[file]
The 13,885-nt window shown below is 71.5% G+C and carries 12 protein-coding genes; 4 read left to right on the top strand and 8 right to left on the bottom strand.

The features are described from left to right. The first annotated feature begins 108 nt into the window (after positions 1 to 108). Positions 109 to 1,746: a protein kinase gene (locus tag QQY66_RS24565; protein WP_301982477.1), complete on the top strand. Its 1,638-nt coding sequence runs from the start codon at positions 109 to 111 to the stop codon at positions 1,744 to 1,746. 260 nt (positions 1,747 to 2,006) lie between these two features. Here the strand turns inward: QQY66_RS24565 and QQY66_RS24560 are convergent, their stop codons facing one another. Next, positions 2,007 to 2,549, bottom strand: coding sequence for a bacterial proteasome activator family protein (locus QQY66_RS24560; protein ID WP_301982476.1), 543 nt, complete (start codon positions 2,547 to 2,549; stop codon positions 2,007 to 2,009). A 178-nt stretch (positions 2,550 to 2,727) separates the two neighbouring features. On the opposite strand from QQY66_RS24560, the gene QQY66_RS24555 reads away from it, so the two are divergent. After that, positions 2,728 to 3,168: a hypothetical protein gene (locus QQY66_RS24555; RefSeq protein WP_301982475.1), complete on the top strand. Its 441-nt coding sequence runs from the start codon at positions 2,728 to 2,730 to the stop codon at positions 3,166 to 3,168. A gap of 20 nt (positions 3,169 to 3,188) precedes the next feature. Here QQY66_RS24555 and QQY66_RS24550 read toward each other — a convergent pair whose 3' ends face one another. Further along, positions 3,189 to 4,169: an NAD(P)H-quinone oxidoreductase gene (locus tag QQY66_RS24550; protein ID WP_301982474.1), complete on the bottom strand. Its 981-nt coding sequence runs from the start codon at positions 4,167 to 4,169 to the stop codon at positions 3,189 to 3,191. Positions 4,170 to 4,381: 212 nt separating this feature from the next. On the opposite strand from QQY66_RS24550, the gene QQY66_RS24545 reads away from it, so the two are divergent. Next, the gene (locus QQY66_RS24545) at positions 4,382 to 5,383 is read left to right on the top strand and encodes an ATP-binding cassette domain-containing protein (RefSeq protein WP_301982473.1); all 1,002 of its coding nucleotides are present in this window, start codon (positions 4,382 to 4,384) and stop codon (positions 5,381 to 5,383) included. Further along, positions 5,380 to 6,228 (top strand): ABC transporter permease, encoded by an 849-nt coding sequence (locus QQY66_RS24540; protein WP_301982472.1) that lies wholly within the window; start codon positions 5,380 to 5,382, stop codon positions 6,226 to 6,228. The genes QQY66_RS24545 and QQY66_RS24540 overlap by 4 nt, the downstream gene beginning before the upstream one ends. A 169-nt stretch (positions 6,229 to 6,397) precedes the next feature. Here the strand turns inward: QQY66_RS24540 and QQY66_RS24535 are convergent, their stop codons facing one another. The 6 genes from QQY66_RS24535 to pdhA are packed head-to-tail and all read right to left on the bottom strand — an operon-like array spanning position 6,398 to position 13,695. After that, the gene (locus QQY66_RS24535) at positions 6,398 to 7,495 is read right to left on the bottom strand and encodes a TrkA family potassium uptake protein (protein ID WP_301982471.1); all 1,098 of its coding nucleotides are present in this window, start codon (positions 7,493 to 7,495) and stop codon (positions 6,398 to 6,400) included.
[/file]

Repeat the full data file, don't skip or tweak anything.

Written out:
The 13,885-nt window shown below is 71.5% G+C and carries 12 protein-coding genes; 4 read left to right on the top strand and 8 right to left on the bottom strand.

The features are described from left to right. The first annotated feature begins 108 nt into the window (after positions 1 to 108). Positions 109 to 1,746: a protein kinase gene (locus tag QQY66_RS24565; protein WP_301982477.1), complete on the top strand. Its 1,638-nt coding sequence runs from the start codon at positions 109 to 111 to the stop codon at positions 1,744 to 1,746. 260 nt (positions 1,747 to 2,006) lie between these two features. Here the strand turns inward: QQY66_RS24565 and QQY66_RS24560 are convergent, their stop codons facing one another. Next, positions 2,007 to 2,549, bottom strand: coding sequence for a bacterial proteasome activator family protein (locus QQY66_RS24560; protein ID WP_301982476.1), 543 nt, complete (start codon positions 2,547 to 2,549; stop codon positions 2,007 to 2,009). A 178-nt stretch (positions 2,550 to 2,727) separates the two neighbouring features. On the opposite strand from QQY66_RS24560, the gene QQY66_RS24555 reads away from it, so the two are divergent. After that, positions 2,728 to 3,168: a hypothetical protein gene (locus QQY66_RS24555; RefSeq protein WP_301982475.1), complete on the top strand. Its 441-nt coding sequence runs from the start codon at positions 2,728 to 2,730 to the stop codon at positions 3,166 to 3,168. A gap of 20 nt (positions 3,169 to 3,188) precedes the next feature. Here QQY66_RS24555 and QQY66_RS24550 read toward each other — a convergent pair whose 3' ends face one another. Further along, positions 3,189 to 4,169: an NAD(P)H-quinone oxidoreductase gene (locus tag QQY66_RS24550; protein ID WP_301982474.1), complete on the bottom strand. Its 981-nt coding sequence runs from the start codon at positions 4,167 to 4,169 to the stop codon at positions 3,189 to 3,191. Positions 4,170 to 4,381: 212 nt separating this feature from the next. On the opposite strand from QQY66_RS24550, the gene QQY66_RS24545 reads away from it, so the two are divergent. Next, the gene (locus QQY66_RS24545) at positions 4,382 to 5,383 is read left to right on the top strand and encodes an ATP-binding cassette domain-containing protein (RefSeq protein WP_301982473.1); all 1,002 of its coding nucleotides are present in this window, start codon (positions 4,382 to 4,384) and stop codon (positions 5,381 to 5,383) included. Further along, positions 5,380 to 6,228 (top strand): ABC transporter permease, encoded by an 849-nt coding sequence (locus QQY66_RS24540; protein WP_301982472.1) that lies wholly within the window; start codon positions 5,380 to 5,382, stop codon positions 6,226 to 6,228. The genes QQY66_RS24545 and QQY66_RS24540 overlap by 4 nt, the downstream gene beginning before the upstream one ends. A 169-nt stretch (positions 6,229 to 6,397) precedes the next feature. Here the strand turns inward: QQY66_RS24540 and QQY66_RS24535 are convergent, their stop codons facing one another. The 6 genes from QQY66_RS24535 to pdhA are packed head-to-tail and all read right to left on the bottom strand — an operon-like array spanning position 6,398 to position 13,695. After that, the gene (locus QQY66_RS24535) at positions 6,398 to 7,495 is read right to left on the bottom strand and encodes a TrkA family potassium uptake protein (protein ID WP_301982471.1); all 1,098 of its coding nucleotides are present in this window, start codon (positions 7,493 to 7,495) and stop codon (positions 6,398 to 6,400) included.